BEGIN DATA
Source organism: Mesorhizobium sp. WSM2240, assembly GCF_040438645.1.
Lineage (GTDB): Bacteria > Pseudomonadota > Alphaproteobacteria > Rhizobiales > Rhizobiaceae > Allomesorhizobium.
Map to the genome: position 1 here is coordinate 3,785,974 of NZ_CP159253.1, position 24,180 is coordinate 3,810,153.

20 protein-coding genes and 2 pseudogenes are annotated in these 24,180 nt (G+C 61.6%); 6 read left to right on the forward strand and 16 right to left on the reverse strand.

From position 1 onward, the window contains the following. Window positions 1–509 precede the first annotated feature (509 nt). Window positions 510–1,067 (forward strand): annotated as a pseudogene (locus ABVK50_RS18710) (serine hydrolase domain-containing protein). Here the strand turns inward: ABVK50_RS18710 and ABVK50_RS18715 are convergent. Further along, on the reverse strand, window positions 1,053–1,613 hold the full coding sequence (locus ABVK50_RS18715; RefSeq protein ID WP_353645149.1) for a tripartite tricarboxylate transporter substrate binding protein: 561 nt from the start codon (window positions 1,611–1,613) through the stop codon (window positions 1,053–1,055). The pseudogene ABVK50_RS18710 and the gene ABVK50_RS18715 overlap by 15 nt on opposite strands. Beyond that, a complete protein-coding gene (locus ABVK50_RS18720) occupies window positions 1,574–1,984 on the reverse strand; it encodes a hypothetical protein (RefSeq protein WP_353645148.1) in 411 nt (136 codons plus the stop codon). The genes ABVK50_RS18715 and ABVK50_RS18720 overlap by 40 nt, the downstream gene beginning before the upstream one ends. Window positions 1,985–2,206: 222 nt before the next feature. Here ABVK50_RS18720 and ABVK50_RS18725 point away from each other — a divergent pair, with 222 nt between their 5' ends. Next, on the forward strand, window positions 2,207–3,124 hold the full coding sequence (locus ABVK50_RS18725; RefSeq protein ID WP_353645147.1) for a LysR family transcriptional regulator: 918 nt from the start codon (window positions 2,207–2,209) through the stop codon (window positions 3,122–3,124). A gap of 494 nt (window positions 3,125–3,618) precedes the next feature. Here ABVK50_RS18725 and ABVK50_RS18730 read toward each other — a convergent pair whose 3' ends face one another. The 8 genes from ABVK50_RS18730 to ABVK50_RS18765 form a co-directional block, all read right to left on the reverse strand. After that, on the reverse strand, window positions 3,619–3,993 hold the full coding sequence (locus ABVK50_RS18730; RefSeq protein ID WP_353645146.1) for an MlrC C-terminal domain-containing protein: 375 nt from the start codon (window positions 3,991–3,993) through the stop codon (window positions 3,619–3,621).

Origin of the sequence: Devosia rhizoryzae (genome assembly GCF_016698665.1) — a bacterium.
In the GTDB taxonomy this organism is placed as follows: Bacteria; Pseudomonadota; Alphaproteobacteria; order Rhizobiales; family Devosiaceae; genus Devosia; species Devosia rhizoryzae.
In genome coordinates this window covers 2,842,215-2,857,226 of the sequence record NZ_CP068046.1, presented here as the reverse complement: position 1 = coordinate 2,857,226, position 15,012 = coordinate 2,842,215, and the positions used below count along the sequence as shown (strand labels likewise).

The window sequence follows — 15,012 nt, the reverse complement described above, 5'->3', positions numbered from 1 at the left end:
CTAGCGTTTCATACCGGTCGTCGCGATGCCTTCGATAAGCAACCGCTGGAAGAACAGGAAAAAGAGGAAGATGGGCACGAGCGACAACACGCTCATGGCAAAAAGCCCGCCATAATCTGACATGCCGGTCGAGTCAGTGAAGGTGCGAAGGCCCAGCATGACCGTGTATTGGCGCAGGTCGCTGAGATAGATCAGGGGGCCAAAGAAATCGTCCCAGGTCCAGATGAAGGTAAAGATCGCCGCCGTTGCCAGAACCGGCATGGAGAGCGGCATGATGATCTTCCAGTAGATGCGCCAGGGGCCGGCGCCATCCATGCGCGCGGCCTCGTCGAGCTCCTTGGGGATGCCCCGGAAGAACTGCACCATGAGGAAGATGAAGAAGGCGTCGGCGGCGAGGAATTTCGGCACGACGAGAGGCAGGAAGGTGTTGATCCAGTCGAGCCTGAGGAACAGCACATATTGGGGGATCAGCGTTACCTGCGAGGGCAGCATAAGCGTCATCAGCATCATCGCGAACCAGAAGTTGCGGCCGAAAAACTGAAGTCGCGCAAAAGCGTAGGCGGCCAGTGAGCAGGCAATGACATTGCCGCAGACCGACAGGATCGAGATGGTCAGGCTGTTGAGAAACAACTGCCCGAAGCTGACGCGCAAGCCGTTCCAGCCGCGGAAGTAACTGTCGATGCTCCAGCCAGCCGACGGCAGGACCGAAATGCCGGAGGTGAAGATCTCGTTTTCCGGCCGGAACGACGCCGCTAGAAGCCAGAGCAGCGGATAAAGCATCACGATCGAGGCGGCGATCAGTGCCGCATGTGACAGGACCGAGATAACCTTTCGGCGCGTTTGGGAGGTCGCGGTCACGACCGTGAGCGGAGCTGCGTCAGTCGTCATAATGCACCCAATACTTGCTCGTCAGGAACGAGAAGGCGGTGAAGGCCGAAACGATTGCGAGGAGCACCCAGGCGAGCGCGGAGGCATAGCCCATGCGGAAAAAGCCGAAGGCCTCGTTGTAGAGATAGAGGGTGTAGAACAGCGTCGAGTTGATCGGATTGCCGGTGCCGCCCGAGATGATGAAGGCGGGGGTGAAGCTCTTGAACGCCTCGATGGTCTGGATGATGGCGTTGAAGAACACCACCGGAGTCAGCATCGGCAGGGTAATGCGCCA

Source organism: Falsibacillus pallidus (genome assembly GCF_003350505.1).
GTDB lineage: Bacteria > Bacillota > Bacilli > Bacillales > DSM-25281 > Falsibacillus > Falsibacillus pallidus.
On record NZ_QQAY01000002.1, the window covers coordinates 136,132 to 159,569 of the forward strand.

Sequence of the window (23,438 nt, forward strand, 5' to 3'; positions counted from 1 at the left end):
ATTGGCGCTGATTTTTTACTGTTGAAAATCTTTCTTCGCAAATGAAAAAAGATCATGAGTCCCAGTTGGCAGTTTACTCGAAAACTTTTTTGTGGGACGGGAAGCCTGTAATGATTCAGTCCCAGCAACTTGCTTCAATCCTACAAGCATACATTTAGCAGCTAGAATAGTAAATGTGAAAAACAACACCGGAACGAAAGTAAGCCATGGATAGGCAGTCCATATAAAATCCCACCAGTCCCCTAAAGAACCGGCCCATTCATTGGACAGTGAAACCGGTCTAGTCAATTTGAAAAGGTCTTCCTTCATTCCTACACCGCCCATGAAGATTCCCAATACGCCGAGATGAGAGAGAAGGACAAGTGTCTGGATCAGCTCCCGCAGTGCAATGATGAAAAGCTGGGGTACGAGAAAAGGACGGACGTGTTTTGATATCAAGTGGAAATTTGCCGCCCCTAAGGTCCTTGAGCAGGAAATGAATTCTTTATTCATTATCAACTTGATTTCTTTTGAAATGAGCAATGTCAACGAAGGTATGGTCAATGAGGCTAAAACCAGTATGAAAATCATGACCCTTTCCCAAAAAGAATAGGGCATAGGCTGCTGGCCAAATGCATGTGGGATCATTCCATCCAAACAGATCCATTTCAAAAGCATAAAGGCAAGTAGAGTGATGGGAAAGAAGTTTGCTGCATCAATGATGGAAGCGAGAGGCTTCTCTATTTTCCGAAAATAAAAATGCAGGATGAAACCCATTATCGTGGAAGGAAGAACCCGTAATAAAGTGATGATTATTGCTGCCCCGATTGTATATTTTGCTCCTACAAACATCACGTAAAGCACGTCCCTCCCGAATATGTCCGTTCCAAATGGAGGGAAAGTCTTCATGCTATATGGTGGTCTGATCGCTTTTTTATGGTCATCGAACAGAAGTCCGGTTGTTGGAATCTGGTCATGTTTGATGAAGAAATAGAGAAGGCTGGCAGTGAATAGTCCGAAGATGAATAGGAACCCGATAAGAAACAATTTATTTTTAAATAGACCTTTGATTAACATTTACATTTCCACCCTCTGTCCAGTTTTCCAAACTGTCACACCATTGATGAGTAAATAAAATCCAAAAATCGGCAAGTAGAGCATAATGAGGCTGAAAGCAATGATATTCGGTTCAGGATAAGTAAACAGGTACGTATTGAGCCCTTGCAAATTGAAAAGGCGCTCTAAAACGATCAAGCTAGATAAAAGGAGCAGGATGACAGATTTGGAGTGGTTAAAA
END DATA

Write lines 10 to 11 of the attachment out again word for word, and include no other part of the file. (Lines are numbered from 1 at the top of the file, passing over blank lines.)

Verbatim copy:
CTAGCGTTTCATACCGGTCGTCGCGATGCCTTCGATAAGCAACCGCTGGAAGAACAGGAAAAAGAGGAAGATGGGCACGAGCGACAACACGCTCATGGCAAAAAGCCCGCCATAATCTGACATGCCGGTCGAGTCAGTGAAGGTGCGAAGGCCCAGCATGACCGTGTATTGGCGCAGGTCGCTGAGATAGATCAGGGGGCCAAAGAAATCGTCCCAGGTCCAGATGAAGGTAAAGATCGCCGCCGTTGCCAGAACCGGCATGGAGAGCGGCATGATGATCTTCCAGTAGATGCGCCAGGGGCCGGCGCCATCCATGCGCGCGGCCTCGTCGAGCTCCTTGGGGATGCCCCGGAAGAACTGCACCATGAGGAAGATGAAGAAGGCGTCGGCGGCGAGGAATTTCGGCACGACGAGAGGCAGGAAGGTGTTGATCCAGTCGAGCCTGAGGAACAGCACATATTGGGGGATCAGCGTTACCTGCGAGGGCAGCATAAGCGTCATCAGCATCATCGCGAACCAGAAGTTGCGGCCGAAAAACTGAAGTCGCGCAAAAGCGTAGGCGGCCAGTGAGCAGGCAATGACATTGCCGCAGACCGACAGGATCGAGATGGTCAGGCTGTTGAGAAACAACTGCCCGAAGCTGACGCGCAAGCCGTTCCAGCCGCGGAAGTAACTGTCGATGCTCCAGCCAGCCGACGGCAGGACCGAAATGCCGGAGGTGAAGATCTCGTTTTCCGGCCGGAACGACGCCGCTAGAAGCCAGAGCAGCGGATAAAGCATCACGATCGAGGCGGCGATCAGTGCCGCATGTGACAGGACCGAGATAACCTTTCGGCGCGTTTGGGAGGTCGCGGTCACGACCGTGAGCGGAGCTGCGTCAGTCGTCATAATGCACCCAATACTTGCTCGTCAGGAACGAGAAGGCGGTGAAGGCCGAAACGATTGCGAGGAGCACCCAGGCGAGCGCGGAGGCATAGCCCATGCGGAAAAAGCCGAAGGCCTCGTTGTAGAGATAGAGGGTGTAGAACAGCGTCGAGTTGATCGGATTGCCGGTGCCGCCCGAGATGATGAAGGCGGGGGTGAAGCTCTTGAACGCCTCGATGGTCTGGATGATGGCGTTGAAGAACACCACCGGAGTCAGCATCGGCAGGGTAATGCGCCA

Source organism: Falsibacillus pallidus (genome assembly GCF_003350505.1).